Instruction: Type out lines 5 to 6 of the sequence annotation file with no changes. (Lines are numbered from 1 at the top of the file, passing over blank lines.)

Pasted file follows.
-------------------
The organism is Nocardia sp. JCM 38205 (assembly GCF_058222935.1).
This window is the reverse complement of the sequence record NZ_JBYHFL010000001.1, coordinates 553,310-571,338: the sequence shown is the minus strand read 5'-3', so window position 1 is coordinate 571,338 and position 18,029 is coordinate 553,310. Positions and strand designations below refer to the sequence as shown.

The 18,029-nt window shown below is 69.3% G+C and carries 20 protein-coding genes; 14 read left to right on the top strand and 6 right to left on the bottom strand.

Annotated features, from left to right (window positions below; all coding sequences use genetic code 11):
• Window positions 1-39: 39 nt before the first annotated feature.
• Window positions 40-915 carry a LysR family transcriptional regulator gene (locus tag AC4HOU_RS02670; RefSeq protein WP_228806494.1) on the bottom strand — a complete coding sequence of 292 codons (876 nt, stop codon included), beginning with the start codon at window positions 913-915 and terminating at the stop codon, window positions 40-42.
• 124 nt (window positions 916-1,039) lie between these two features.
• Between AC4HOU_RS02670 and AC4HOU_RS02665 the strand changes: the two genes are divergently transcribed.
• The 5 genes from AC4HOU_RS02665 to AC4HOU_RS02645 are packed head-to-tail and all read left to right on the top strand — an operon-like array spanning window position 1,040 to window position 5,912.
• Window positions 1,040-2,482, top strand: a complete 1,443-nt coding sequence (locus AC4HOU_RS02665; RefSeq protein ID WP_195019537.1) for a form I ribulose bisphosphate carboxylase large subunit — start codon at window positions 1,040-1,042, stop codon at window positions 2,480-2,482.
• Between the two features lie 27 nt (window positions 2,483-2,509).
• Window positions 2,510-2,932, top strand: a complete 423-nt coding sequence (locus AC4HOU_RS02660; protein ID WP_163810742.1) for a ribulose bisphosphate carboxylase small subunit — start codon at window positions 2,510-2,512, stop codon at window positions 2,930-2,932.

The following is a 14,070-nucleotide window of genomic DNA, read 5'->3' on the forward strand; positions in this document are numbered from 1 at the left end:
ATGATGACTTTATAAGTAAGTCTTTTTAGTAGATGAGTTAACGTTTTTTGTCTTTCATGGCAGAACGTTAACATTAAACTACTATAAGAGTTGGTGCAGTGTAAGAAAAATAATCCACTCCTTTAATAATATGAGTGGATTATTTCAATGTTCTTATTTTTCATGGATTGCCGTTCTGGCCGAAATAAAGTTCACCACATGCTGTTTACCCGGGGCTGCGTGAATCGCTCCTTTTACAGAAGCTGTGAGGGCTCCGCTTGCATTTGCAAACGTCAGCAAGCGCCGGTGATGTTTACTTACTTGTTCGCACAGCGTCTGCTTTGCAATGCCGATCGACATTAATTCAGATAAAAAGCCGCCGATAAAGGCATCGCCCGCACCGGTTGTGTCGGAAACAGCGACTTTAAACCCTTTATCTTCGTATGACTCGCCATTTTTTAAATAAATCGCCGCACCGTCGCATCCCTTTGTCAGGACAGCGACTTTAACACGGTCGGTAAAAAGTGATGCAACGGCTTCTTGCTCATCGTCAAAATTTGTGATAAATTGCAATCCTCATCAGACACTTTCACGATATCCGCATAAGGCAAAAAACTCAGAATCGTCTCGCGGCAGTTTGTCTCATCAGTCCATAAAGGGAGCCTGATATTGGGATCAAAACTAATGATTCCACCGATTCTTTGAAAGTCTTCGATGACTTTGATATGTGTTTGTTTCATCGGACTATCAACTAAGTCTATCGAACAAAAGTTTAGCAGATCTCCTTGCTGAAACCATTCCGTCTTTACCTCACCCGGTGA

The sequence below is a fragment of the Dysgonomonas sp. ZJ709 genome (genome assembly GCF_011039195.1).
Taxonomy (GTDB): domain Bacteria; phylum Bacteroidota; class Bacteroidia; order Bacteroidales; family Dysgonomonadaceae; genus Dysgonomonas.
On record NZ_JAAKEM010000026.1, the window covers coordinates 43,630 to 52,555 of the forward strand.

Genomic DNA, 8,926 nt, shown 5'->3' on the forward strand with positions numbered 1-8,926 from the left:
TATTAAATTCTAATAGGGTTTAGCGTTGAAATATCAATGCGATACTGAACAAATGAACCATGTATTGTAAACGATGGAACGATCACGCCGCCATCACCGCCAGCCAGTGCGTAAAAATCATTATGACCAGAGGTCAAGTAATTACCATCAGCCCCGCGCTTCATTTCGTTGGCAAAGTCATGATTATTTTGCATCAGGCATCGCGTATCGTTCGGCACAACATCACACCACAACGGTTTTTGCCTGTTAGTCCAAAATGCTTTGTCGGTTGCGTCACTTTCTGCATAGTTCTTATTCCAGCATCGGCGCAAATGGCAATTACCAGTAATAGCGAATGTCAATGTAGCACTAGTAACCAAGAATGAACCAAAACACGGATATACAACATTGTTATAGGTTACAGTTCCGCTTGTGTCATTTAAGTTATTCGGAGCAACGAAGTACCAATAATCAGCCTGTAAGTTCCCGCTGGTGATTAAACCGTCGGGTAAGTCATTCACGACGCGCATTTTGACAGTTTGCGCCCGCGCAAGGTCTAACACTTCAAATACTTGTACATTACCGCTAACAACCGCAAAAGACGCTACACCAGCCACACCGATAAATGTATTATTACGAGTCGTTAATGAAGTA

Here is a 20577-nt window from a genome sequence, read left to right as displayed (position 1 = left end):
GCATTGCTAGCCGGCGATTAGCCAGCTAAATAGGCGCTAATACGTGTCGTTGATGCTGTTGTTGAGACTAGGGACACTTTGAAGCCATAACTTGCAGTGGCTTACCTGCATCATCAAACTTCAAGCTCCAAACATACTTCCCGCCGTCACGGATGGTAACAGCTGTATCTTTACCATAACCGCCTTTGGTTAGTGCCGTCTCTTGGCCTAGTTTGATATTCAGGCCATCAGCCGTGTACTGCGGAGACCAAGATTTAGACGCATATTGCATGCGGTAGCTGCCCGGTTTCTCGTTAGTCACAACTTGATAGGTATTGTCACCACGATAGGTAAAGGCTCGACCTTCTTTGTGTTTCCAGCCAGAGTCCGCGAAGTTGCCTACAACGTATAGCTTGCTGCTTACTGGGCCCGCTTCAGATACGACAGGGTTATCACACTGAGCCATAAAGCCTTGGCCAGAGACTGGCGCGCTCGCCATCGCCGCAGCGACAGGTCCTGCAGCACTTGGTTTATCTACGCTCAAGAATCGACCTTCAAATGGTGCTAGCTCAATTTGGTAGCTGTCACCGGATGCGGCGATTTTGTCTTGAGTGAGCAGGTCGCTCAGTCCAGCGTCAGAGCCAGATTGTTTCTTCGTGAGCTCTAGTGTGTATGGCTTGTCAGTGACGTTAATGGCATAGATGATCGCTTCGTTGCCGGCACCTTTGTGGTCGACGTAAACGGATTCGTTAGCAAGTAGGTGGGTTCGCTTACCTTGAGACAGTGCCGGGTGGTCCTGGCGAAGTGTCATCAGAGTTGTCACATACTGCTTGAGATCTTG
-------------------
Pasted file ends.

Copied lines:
• Window positions 1-39: 39 nt before the first annotated feature.
• Window positions 40-915 carry a LysR family transcriptional regulator gene (locus tag AC4HOU_RS02670; RefSeq protein WP_228806494.1) on the bottom strand — a complete coding sequence of 292 codons (876 nt, stop codon included), beginning with the start codon at window positions 913-915 and terminating at the stop codon, window positions 40-42.